Sunday into Monday at Fantastic Fest, I watched three back to back movies where the Devil was represented by a farm animal. First was the New England period piece, The Witch; second was a heavy metal possession movie called The Devil’s Candy; and third, a slow burn called February.
Two lived up to the name “Fantastic.” The other did not.
Let’s start with The Witch. Written and directed by first time filmmaker Robert Eggers, it’s set hundreds of years ago, soon after the English immigrated to America. A father is banished over his religious practices and moves his family out into the wilderness. Then, lots of terrible things start happening to the children and it continues to escalate from there.
First of all, it’s worth saying The Witch is great. From the language to the clothes and settings, it all feels incredibly authentic and grounded, which makes everything happening to these people even more terrifying. Then there’s the ultra important string of how important faith is to this family. That faith becomes both an asset and a liability as weirder and weirder things start to happen. Fascinating struggles with truth, pride, vanity and more are sprinkled about too, giving us even more to think about besides the titular villain.
Eggers moves the story at a meticulous, but steady pace, always winking at the audience that the shit will eventually hit the fan. At times, that’s done through the sound design, which at times feels like nails on a chalkboard, boiling the tension to a near unbearable peak. At others, it’s a single shocking shot. Then, finally, The Witch delivers big. Its third act is filled with some simply jaw-dropping payoffs. People have been buzzing about The Witch since Sundance and it’s wholly deserved.
Next up is The Devil’s Candy. It’s the second film from director Sean Byrne, who made the highly underrated and under seen film, The Loved Ones. Set in modern day Texas, it stars Ethan Embry (yes, that Ethan Embry) and Shiri Appleby as parents who buy a brand new house despite warnings of deaths that took place there recently. As you can imagine, that was a mistake.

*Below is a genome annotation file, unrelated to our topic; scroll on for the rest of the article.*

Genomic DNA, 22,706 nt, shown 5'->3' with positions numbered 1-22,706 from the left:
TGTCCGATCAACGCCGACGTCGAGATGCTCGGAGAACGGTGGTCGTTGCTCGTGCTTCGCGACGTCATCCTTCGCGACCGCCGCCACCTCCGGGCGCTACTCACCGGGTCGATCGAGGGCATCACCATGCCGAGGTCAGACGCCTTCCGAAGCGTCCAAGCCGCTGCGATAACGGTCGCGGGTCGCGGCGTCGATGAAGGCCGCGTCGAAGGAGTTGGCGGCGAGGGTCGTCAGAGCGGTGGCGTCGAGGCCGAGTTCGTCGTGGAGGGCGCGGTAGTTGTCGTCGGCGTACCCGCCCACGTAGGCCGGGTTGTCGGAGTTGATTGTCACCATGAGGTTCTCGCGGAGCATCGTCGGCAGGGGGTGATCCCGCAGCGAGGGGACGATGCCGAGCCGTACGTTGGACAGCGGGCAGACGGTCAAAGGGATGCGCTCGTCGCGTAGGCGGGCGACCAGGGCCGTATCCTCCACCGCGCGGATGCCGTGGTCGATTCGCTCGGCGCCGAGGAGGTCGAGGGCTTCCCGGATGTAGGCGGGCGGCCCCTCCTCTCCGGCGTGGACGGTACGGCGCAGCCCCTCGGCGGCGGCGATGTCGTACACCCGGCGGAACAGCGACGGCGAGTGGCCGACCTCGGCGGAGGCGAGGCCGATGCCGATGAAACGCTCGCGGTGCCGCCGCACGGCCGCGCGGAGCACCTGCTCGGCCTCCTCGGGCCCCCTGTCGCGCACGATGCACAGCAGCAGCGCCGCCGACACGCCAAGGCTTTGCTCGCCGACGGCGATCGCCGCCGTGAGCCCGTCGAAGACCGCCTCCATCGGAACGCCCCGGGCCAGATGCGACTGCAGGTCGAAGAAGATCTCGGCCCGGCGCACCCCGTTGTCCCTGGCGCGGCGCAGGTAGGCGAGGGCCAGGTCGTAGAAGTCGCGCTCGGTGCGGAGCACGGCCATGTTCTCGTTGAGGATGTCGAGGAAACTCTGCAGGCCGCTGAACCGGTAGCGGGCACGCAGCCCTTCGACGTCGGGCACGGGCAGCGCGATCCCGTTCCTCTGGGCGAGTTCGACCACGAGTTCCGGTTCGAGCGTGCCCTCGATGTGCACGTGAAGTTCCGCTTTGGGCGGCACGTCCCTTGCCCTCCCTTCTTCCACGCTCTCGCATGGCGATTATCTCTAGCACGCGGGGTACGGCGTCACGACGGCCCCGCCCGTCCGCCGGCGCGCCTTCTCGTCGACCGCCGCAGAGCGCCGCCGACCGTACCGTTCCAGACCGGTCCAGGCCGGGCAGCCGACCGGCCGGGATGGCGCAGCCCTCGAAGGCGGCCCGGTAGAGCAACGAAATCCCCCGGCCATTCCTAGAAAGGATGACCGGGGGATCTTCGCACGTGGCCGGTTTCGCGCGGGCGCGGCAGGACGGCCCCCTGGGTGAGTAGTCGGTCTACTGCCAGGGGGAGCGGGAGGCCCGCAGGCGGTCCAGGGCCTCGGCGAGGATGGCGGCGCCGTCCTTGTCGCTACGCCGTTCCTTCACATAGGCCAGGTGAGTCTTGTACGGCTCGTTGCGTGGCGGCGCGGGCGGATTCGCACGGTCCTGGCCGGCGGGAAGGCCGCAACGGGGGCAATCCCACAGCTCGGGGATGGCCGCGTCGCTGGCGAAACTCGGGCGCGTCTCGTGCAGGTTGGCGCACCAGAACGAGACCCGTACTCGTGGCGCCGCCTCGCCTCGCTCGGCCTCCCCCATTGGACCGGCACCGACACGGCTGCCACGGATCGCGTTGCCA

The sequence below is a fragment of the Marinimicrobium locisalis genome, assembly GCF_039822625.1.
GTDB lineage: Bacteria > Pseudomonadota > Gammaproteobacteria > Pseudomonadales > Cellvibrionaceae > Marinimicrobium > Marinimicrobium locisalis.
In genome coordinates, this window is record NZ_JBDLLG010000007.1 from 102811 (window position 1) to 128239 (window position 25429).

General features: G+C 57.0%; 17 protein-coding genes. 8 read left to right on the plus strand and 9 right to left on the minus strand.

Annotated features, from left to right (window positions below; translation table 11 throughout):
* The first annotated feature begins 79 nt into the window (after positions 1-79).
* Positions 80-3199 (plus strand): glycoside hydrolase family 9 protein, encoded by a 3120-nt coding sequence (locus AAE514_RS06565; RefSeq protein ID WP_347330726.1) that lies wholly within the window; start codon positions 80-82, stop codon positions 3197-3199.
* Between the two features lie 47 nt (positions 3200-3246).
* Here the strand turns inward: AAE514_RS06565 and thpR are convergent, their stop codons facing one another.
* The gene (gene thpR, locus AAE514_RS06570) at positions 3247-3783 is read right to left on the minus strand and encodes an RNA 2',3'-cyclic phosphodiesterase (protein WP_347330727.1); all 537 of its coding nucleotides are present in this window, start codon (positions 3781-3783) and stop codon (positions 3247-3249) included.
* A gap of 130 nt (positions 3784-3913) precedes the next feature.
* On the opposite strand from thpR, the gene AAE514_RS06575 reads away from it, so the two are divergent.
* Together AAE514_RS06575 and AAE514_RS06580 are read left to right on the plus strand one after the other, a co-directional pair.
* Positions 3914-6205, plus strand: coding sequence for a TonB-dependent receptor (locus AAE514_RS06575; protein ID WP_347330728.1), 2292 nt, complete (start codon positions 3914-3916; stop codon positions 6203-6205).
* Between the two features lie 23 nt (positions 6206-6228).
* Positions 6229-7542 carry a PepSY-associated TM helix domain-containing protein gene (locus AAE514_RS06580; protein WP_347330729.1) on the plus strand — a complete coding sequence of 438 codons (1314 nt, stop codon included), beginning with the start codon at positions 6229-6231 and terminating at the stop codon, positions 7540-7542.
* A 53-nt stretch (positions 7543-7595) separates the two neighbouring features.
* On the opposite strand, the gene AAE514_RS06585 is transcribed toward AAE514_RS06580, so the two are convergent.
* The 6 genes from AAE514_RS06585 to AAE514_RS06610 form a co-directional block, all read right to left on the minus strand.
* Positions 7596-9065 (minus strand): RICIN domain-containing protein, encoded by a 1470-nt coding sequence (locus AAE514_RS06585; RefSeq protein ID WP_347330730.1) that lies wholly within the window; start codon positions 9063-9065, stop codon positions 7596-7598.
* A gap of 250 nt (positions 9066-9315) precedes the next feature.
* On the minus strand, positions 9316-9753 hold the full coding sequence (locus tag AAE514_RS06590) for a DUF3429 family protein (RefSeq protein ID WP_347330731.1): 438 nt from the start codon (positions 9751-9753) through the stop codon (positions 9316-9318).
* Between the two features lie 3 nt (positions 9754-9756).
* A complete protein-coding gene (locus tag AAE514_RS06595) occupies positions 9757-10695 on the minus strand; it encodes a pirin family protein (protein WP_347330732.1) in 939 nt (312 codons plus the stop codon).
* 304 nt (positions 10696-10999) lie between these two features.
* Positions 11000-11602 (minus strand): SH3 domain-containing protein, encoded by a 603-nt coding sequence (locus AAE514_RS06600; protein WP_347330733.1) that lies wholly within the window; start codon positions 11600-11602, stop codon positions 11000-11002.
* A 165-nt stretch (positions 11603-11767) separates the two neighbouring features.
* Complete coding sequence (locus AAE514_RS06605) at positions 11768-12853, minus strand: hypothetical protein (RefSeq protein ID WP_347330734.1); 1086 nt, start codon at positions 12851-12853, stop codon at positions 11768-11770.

Simple set up, yes, but it’s the characters that truly give The Devil’s Candy its excitement. You see, Embry’s character is a metal obsessed artist and his daughter, played by Kiara Glasco, is too. Their musical taste adds a percussive energy to the film, which fits in nicely with the demonic voices that live in the house. As the house’s history and present begin to come together, Byrne keeps things moving at a brisk pace, leading up to a finale that includes what’s sure to be one of the best shots of the whole year. The Devil’s Candy is a simple, scary, gross, bad-ass metal Satan movie.
The same can’t be said for February, which stars Emma Roberts and Kiernan Shipka. Directed by Osgood Perkins, February is about an evil that lives in a New York private school. Shipka (who you know from Mad Men) is Kat, a very mysterious, potentially disturbed girl whose parents don’t show up to pick her up for spring break. That leaves her alone at the school with a few nurses and Rose (Lucy Boynton). Simultaneously, Roberts plays Joan, an even more mysterious girl out in the world.
February starts off slow and never picks up. It’s one of those movies that aims to build suspense and mystery by suggesting, and not showing, all kinds of different things. However, even at 90 minutes, the pace becomes incredibly taxing. The pay offs and answers are few and far between (if there at all) and once things actually do start to happen, they never live up to the build up. There’s almost too much room left open for interpretation of the timeline, motivations, nature of the demon and connections between the characters. It’s the kind of ambiguity some will surely love. I did not.
Only at Fantastic Fest could you see these three movies back to back to back.
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